The One Strategy For A Flourishing Mindset

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This week I want to talk to you about the one strategy to have a flourishing mindset.

Just one, really? What could be the “One” strategy you can implement to have a flourishing mindset?

It’s really pretty simple. It is simple in construct but it can be harder to implement because it’s challenging in today’s hyper connected, always on and get more done, faster, cheaper and better world. Here’s my one strategy…get a fabulous nights sleep.

Ladies and gentlemen, I talk to people everyday that say they are exhausted. They say they are overwhelmed and have more worry, more anxiety, more apprehension about the world of work and that their to-do list is growing exponentially. In turn, the level of anxiety they feel is interrupting their sleep.

I heard a sleep doctor, Doctor David Chang say this, “the quality of your life throughout the sixteen, seventeen or eighteen hours that you are awake is directly linked to the quality of life you lead while you’re asleep.”

Let me put this in my terms: who I am while I’m awake dictates who I am while I’m asleep.

Generally, when busy executives have a negative mindset it is not because of a character flaw nor is it because they are less than. It could very well be that they are exhausted. So let me suggest that if you want to have a fabulous nights sleep and to feel well rested, don’t focus on the sleep…focus on your waking hours. Are you focused on the things you are grateful for? Or, are you focused on what you are frustrated by? What gets the majority of your attention while awake will also get the majority of your subconscious attention while you sleep.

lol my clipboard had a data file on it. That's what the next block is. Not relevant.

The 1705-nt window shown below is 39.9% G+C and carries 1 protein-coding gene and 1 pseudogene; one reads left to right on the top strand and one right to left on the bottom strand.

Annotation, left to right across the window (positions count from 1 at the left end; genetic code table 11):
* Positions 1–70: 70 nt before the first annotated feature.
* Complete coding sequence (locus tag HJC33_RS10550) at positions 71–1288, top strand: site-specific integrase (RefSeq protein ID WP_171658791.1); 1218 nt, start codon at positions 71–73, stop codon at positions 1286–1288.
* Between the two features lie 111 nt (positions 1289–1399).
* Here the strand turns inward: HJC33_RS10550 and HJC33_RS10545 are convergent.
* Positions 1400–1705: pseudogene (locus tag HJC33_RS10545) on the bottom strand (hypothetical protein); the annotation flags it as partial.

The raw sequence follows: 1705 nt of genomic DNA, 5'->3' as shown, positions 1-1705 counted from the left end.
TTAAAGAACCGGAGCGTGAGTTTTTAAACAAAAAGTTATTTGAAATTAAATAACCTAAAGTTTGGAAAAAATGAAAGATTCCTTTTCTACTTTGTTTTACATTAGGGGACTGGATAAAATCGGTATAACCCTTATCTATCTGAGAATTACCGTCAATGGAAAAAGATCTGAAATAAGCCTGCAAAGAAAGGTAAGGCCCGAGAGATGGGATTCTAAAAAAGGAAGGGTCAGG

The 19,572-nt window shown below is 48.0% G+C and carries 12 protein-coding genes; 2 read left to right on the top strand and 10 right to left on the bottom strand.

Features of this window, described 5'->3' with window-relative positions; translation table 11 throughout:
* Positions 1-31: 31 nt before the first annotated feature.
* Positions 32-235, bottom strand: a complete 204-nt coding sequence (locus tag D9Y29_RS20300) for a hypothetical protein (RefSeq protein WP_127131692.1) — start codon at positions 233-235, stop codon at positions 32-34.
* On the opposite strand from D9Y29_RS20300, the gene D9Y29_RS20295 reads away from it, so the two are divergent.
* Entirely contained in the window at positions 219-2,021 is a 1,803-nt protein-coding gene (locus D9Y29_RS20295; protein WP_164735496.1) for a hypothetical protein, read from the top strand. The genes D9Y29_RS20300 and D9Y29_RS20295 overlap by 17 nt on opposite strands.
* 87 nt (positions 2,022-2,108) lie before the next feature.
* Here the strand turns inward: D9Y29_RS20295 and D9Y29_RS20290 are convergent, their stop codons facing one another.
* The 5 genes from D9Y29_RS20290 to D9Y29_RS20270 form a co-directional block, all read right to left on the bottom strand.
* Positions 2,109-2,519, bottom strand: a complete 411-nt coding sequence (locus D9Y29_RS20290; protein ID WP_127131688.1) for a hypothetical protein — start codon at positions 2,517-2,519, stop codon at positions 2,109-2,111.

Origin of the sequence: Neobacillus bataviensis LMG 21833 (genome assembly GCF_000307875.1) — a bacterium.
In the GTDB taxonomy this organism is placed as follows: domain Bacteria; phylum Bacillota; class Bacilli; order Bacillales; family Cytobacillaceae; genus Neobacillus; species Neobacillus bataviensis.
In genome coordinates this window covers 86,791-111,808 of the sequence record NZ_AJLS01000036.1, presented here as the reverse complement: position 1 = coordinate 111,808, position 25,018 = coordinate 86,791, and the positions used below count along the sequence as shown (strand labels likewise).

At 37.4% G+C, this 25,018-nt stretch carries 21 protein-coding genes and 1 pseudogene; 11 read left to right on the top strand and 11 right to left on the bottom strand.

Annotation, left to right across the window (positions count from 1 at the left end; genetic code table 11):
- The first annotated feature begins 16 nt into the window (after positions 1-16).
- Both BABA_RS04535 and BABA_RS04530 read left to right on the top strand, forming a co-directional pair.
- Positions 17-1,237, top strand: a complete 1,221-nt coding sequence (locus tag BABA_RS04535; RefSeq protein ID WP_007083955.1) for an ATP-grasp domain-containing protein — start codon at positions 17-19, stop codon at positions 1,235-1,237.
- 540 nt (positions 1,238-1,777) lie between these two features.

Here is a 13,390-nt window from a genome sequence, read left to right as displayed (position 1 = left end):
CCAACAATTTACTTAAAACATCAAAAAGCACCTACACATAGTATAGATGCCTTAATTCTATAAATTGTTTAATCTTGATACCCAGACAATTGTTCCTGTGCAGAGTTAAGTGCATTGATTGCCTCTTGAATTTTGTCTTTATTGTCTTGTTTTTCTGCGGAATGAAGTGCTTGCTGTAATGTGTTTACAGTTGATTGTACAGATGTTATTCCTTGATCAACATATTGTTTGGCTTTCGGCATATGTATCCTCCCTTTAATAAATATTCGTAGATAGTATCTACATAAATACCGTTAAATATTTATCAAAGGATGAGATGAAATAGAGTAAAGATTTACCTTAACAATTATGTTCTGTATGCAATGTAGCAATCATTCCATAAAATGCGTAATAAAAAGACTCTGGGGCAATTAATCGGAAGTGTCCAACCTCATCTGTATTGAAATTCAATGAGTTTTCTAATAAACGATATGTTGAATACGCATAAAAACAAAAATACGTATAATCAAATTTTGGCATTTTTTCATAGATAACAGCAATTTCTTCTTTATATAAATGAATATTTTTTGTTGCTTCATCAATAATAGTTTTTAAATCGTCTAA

If you are frustrated, can you reduce the frustration either by re-framing it or delegating it? Can you finds ways to reduce your frustration and in turn focus on what there is to be grateful for? When you reduce your level of frustration you focus on the things that are working and take that with you into your sleep life.

So, this week ladies and gentlemen, look at the sixteen or seventeen hours that you’re awake and determine where you are flourishing. Because if you’re not flourishing while you’re awake you’re not going to flourish when you’re asleep.

Mindset is not just for athletes, academics and cave dwelling mystics

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Having a positive mindset allows you to be significantly more successful in virtually any endeavor you choose to participate in. If you bring a positive mindset to your leadership, you will infuse stronger beliefs about what is possible, instill hope that the work you and others undertake will be beneficial and create optimism about the level of success that’s possible.